Phenotypic responses to interspecies competition and commensalism in a naturally-derived microbial co-culture

Nymul Khan, Yukari Maezato, Ryan S. McClure, Colin J. Brislawn, Jennifer M. Mobberley, Nancy Isern, William B. Chrisler, Lye Meng Markillie, Brett M. Barney, Hyun Seob Song, William C. Nelson, Hans C. Bernstein

Research output: Contribution to journalArticlepeer-review

6 Scopus citations

Abstract

The fundamental question of whether different microbial species will co-exist or compete in a given environment depends on context, composition and environmental constraints. Model microbial systems can yield some general principles related to this question. In this study we employed a naturally occurring co-culture composed of heterotrophic bacteria, Halomonas sp. HL-48 and Marinobacter sp. HL-58, to ask two fundamental scientific questions: 1) how do the phenotypes of two naturally co-existing species respond to partnership as compared to axenic growth? and 2) how do growth and molecular phenotypes of these species change with respect to competitive and commensal interactions? We hypothesized - and confirmed - that co-cultivation under glucose as the sole carbon source would result in competitive interactions. Similarly, when glucose was swapped with xylose, the interactions became commensal because Marinobacter HL-58 was supported by metabolites derived from Halomonas HL-48. Each species responded to partnership by changing both its growth and molecular phenotype as assayed via batch growth kinetics and global transcriptomics. These phenotypic responses depended on nutrient availability and so the environment ultimately controlled how they responded to each other. This simplified model community revealed that microbial interactions are context-specific and different environmental conditions dictate how interspecies partnerships will unfold.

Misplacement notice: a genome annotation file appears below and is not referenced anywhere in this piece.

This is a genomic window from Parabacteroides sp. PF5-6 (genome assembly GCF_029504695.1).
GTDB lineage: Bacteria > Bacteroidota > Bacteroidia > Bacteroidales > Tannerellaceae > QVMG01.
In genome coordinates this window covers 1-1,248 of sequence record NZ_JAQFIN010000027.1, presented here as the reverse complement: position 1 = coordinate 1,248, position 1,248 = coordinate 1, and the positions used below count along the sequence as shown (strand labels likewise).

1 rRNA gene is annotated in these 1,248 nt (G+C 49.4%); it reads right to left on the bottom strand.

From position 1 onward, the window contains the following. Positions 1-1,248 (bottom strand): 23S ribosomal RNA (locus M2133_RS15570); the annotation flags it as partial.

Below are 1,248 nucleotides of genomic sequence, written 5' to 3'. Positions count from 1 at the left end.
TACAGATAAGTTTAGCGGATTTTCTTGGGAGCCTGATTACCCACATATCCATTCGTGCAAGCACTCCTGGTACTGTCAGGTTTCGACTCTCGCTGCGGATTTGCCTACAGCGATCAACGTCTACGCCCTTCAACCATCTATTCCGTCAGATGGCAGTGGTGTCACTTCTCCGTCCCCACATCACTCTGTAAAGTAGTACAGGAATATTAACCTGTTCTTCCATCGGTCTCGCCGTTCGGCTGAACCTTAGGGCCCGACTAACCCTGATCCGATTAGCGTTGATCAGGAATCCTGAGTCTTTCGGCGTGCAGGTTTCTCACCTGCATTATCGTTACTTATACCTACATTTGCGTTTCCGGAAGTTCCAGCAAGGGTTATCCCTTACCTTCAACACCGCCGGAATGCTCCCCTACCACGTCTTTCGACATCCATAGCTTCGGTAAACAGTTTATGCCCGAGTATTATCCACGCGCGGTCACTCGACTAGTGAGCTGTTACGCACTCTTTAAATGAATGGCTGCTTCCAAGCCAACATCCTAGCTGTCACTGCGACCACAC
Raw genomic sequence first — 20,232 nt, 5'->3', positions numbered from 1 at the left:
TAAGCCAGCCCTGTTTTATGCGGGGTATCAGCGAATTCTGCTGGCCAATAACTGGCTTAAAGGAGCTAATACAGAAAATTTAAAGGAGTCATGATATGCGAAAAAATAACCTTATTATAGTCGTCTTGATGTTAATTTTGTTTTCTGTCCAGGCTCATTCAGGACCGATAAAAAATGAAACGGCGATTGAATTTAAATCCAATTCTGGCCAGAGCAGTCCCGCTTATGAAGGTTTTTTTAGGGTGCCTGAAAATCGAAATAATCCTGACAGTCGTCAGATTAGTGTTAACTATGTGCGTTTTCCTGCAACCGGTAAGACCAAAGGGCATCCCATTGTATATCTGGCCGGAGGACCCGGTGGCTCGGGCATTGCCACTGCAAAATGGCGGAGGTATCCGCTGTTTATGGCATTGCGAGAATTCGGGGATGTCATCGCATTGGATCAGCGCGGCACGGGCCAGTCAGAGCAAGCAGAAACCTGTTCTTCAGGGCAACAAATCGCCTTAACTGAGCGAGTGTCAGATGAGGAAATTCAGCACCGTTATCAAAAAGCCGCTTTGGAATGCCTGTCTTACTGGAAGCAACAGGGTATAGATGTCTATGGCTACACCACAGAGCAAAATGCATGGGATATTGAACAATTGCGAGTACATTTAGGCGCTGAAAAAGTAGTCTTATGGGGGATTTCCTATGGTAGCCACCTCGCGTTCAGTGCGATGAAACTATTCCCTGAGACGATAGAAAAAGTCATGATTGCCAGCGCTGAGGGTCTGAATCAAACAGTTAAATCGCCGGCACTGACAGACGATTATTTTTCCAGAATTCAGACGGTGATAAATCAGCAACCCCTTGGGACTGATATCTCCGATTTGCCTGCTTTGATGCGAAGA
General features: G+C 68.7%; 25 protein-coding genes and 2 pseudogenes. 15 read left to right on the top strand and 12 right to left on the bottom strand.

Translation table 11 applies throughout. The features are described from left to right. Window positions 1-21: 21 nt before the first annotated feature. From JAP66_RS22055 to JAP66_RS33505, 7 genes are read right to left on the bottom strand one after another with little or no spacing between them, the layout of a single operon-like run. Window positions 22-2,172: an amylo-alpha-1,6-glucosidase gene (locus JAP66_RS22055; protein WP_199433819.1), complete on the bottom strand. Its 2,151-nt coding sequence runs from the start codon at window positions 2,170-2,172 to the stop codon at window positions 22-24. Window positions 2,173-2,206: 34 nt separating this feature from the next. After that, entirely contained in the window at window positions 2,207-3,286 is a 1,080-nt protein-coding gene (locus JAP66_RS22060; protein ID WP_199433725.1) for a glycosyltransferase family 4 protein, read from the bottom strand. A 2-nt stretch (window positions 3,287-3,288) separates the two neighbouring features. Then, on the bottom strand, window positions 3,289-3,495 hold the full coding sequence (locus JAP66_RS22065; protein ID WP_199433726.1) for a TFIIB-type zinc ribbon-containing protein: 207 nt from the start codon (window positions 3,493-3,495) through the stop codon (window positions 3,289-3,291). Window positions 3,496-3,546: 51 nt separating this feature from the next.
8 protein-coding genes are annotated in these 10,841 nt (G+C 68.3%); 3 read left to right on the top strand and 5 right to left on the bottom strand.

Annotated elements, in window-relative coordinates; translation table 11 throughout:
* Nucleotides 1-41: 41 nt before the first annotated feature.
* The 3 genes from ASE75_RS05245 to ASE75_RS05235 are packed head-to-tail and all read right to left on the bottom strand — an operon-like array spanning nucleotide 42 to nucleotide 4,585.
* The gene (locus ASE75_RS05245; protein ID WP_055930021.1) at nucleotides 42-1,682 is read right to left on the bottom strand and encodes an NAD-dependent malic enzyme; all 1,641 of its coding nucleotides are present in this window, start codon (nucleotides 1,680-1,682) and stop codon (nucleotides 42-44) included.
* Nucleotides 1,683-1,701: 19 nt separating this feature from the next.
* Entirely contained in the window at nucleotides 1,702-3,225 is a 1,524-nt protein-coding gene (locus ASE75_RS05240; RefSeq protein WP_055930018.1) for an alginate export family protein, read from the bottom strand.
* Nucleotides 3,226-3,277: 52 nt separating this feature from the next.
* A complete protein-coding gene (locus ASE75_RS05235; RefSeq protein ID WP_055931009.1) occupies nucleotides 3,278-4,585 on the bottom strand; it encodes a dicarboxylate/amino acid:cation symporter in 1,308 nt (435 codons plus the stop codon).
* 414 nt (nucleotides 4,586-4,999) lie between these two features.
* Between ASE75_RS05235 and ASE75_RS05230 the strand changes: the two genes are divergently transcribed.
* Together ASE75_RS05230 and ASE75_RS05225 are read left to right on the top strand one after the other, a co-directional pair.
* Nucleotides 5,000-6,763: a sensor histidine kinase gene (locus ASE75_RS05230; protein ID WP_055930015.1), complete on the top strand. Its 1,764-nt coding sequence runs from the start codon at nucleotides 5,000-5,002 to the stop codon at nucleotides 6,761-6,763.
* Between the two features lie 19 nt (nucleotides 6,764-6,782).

Original languageEnglish (US)
Article number297
JournalScientific reports
Volume8
Issue number1
DOIs
StatePublished - Dec 1 2018

Bibliographical note

Funding Information:
The authors would like to thank Cory Ireland, Margret Romine and Jim Fredrickson for valuable discussions and assistance. This work was supported by the U.S. Department of Energy (DOE), Office of Biological and Environmental Research (BER), as part of BER’s Genomic Science Program (GSP). This contribution originates from the GSP Foundational Scientific Focus Area (FSFA) at the Pacific Northwest National Laboratory (PNNL). A portion of the research was performed using EMSL, a DOE Office of Science User Facility sponsored by BER under user proposal number 49356. PNNL is operated for DOE by Battelle Memorial Institute under contract DE-AC05-76RL01830. Funding support for plasmid construction was provided by the National Science Foundation (Award number CBET-1437758).

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